In Another Incident Of Child Abuse, A 6-Year-Old Loses Eye Sight
Yesterday morning as our housemaid arrived later than usual, she exploded into tears mentioning how her brother-in-law pounded on his son who lost his eye sight amid the beating. The family lives in Harsian village which is about 20 mins drive from Daska, District Sialkot. Apparently, the unfortunate six-year-old baby boy’s head received repeated hammering with bare hands of his father over a trivial issue i.e. turning door knob. The poor soul would lose his eye sight over apparently ‘delayed obedience’.
Incidents of child abuse are not uncommon in Pakistan especially in rural areas and impoverished households. In fact not too long ago, in public schools beating used to be morally-endorsed as a means to discipline resilient hardy boys. So called madams lock, torture and beat up minor maids; even worse, the absurd justifications they give are mind boggling and soul rattling. There is no lack of sadistic uncles either. It has become a normality that those looked upon as helpers of destiny snuggle the poor minors at kitchen corners to sleep, make them hold kids as they eat in a fancy restaurant or make them watch as they eat at homes and then give them food which is rationed mostly; the list goes on but should this nefarious show!? These are stories of those turned into “glorified slaves”, of tears and fears which are deeply prevalent in our society.
What I have across is a story of tear and fear that rattled me to the core because this time it was the parent himself who thundered against his own child. As I probed, I was told he had another child, a baby girl who was not rebuked or reprimanded in any case as she was the star kid. Meanwhile her brother received extensive beating often in a way to get back to his grandfather with whom his father is not on good terms. The tussle is too trifling; the boy was grandfather’s star kid – ” Is ko dada n sar p charhaya hva hai…khrab Kia hva hai.”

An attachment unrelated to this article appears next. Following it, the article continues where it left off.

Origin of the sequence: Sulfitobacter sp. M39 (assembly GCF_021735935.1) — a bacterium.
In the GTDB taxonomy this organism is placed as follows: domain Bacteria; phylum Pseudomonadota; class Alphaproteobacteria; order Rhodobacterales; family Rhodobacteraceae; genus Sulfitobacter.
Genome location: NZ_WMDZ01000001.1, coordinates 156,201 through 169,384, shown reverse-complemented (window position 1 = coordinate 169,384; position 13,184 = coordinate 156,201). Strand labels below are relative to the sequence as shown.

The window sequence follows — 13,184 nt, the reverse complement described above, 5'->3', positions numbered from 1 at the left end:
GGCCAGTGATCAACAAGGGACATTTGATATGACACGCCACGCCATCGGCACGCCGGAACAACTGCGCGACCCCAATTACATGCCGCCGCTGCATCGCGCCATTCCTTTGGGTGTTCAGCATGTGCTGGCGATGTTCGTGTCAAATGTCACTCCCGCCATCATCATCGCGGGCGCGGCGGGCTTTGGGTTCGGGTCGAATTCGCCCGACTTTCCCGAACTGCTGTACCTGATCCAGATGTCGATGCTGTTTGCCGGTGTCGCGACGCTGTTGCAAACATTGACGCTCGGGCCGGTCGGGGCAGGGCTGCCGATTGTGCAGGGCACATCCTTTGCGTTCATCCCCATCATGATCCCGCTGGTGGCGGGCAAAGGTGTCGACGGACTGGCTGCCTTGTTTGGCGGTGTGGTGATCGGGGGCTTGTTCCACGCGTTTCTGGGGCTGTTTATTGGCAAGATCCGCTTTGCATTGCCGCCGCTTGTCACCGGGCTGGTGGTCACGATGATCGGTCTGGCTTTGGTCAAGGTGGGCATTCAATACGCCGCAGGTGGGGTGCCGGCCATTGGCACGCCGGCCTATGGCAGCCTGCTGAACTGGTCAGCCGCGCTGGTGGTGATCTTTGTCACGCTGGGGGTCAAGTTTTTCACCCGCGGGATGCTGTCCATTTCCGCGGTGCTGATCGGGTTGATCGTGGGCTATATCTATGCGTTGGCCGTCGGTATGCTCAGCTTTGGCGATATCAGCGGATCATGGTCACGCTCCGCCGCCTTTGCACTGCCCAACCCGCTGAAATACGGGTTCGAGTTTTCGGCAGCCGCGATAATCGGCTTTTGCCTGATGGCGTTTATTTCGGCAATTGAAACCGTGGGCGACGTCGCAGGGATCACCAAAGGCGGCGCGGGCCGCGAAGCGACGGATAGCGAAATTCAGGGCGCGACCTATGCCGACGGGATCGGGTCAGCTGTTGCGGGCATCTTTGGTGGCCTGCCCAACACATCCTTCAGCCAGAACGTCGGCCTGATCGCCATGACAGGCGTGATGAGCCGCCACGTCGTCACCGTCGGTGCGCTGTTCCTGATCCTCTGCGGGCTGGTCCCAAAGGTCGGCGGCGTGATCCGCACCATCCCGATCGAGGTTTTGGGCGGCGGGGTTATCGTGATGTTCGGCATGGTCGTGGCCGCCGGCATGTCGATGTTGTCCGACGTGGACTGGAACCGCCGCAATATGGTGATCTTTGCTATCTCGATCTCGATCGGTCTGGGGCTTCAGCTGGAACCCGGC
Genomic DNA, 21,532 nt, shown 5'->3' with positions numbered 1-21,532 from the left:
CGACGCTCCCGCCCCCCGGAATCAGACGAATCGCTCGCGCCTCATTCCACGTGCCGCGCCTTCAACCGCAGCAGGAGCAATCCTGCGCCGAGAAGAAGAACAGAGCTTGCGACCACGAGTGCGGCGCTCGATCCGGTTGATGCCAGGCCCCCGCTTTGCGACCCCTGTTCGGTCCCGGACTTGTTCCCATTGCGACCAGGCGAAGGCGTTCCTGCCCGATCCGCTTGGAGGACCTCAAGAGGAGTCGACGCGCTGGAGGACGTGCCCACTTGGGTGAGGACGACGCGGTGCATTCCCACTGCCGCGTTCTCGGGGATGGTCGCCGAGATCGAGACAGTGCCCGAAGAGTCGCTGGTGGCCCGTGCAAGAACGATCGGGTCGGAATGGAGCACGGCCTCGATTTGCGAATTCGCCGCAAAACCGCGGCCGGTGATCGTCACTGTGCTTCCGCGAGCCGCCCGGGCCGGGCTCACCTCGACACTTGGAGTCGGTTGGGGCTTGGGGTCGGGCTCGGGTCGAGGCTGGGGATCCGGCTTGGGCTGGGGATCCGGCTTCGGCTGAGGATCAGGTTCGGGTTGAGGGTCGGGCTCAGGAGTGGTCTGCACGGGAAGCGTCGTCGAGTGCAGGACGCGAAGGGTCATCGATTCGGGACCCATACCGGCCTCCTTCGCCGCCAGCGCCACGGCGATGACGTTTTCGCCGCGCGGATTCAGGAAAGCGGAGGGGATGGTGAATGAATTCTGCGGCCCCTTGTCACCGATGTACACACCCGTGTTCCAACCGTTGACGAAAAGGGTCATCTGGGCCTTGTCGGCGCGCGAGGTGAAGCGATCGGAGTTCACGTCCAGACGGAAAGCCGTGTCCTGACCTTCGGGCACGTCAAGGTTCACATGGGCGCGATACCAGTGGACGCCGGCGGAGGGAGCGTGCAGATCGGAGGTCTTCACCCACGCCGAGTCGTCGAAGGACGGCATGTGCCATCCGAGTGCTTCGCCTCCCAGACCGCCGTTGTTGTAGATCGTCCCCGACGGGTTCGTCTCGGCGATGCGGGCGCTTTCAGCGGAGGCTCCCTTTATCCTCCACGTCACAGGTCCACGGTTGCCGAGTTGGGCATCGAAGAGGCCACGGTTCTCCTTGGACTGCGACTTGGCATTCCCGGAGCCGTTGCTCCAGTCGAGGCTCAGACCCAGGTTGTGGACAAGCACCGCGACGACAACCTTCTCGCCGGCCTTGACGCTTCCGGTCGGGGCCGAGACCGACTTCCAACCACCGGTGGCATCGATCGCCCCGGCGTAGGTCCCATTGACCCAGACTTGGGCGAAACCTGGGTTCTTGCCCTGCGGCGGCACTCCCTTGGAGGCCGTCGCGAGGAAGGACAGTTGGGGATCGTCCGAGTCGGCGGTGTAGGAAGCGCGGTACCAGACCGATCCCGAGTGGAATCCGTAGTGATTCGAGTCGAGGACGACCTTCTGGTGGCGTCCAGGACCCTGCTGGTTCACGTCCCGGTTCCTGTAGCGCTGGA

Initially, he was kept isolated as the father now feared the consequences of what he had done. As the boy lost his sight, he was rushed to different hospitals in Daska city. All refused to treat and suggested to take him to Lahore. Then he was taken to Pasrur, only to be declined yet again. As the father pleaded before a doctor in civil hospital Daska that he could not afford taking his son to Lahore, the doctor told him to admit his son in a local private hospital he comes to visit twice a week from Lahore. As of the moment, the reports have been sent to Lahore.
What it appears is that so far the damage is already done. We can only pray he gets well and the damage is not too deep and can be healed. Our family, my mother and I, have offered condolences to our maid who loves the baby boy a lot and he too refers her as his mother. She told us that he prayed five times a day despite of being merely five or six years old. He was so well mannered that whenever he walks into a room, he would first of all shake hands with any elder sitting. As our maid said she had boycotted with brother-in-law, we asked her to do otherwise and arrange a familial gathering against his egregious misdemeanor. We have also extended help in medical bills as far as we could and meanwhile cautioned her to prevent the boy from parental neglect as the stakes are too high.